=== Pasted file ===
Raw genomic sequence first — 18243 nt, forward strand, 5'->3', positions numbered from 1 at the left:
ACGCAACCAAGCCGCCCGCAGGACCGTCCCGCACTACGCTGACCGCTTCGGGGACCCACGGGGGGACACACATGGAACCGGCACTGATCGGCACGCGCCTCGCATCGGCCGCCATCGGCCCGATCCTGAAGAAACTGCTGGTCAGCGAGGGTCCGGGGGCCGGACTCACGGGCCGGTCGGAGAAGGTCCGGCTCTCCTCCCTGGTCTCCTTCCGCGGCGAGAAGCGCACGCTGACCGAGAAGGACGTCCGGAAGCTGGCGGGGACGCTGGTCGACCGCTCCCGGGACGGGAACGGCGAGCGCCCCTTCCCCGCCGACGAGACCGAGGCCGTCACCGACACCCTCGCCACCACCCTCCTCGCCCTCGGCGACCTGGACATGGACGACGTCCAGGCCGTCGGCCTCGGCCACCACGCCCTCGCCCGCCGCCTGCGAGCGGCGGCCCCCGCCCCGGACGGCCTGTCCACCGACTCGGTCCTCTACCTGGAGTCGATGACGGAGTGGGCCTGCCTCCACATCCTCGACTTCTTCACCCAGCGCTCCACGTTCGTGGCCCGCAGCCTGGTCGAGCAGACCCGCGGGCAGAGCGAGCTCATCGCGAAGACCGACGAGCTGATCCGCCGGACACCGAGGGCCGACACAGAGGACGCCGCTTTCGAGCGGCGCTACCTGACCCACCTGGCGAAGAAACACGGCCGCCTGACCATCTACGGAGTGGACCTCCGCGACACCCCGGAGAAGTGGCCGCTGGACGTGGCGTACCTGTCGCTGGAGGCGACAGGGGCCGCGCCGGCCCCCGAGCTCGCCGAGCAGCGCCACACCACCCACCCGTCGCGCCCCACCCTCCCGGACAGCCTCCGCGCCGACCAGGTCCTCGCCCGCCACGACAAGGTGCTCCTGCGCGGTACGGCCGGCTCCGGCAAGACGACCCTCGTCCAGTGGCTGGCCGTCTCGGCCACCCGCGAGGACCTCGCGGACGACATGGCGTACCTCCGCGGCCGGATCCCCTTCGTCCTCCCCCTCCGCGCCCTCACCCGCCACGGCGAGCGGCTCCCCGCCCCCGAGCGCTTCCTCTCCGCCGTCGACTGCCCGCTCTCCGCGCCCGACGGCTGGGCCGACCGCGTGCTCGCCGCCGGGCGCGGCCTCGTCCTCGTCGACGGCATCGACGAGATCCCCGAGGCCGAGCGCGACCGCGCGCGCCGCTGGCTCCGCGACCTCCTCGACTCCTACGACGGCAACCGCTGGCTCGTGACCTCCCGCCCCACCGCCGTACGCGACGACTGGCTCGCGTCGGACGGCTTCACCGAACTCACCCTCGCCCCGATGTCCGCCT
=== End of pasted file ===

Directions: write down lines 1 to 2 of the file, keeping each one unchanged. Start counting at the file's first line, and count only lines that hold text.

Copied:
Raw genomic sequence first — 18243 nt, forward strand, 5'->3', positions numbered from 1 at the left:
ACGCAACCAAGCCGCCCGCAGGACCGTCCCGCACTACGCTGACCGCTTCGGGGACCCACGGGGGGACACACATGGAACCGGCACTGATCGGCACGCGCCTCGCATCGGCCGCCATCGGCCCGATCCTGAAGAAACTGCTGGTCAGCGAGGGTCCGGGGGCCGGACTCACGGGCCGGTCGGAGAAGGTCCGGCTCTCCTCCCTGGTCTCCTTCCGCGGCGAGAAGCGCACGCTGACCGAGAAGGACGTCCGGAAGCTGGCGGGGACGCTGGTCGACCGCTCCCGGGACGGGAACGGCGAGCGCCCCTTCCCCGCCGACGAGACCGAGGCCGTCACCGACACCCTCGCCACCACCCTCCTCGCCCTCGGCGACCTGGACATGGACGACGTCCAGGCCGTCGGCCTCGGCCACCACGCCCTCGCCCGCCGCCTGCGAGCGGCGGCCCCCGCCCCGGACGGCCTGTCCACCGACTCGGTCCTCTACCTGGAGTCGATGACGGAGTGGGCCTGCCTCCACATCCTCGACTTCTTCACCCAGCGCTCCACGTTCGTGGCCCGCAGCCTGGTCGAGCAGACCCGCGGGCAGAGCGAGCTCATCGCGAAGACCGACGAGCTGATCCGCCGGACACCGAGGGCCGACACAGAGGACGCCGCTTTCGAGCGGCGCTACCTGACCCACCTGGCGAAGAAACACGGCCGCCTGACCATCTACGGAGTGGACCTCCGCGACACCCCGGAGAAGTGGCCGCTGGACGTGGCGTACCTGTCGCTGGAGGCGACAGGGGCCGCGCCGGCCCCCGAGCTCGCCGAGCAGCGCCACACCACCCACCCGTCGCGCCCCACCCTCCCGGACAGCCTCCGCGCCGACCAGGTCCTCGCCCGCCACGACAAGGTGCTCCTGCGCGGTACGGCCGGCTCCGGCAAGACGACCCTCGTCCAGTGGCTGGCCGTCTCGGCCACCCGCGAGGACCTCGCGGACGACATGGCGTACCTCCGCGGCCGGATCCCCTTCGTCCTCCCCCTCCGCGCCCTCACCCGCCACGGCGAGCGGCTCCCCGCCCCCGAGCGCTTCCTCTCCGCCGTCGACTGCCCGCTCTCCGCGCCCGACGGCTGGGCCGACCGCGTGCTCGCCGCCGGGCGCGGCCTCGTCCTCGTCGACGGCATCGACGAGATCCCCGAGGCCGAGCGCGACCGCGCGCGCCGCTGGCTCCGCGACCTCCTCGACTCCTACGACGGCAACCGCTGGCTCGTGACCTCCCGCCCCACCGCCGTACGCGACGACTGGCTCGCGTCGGACGGCTTCACCGAACTCACCCTCGCCCCGATGTCCGCCT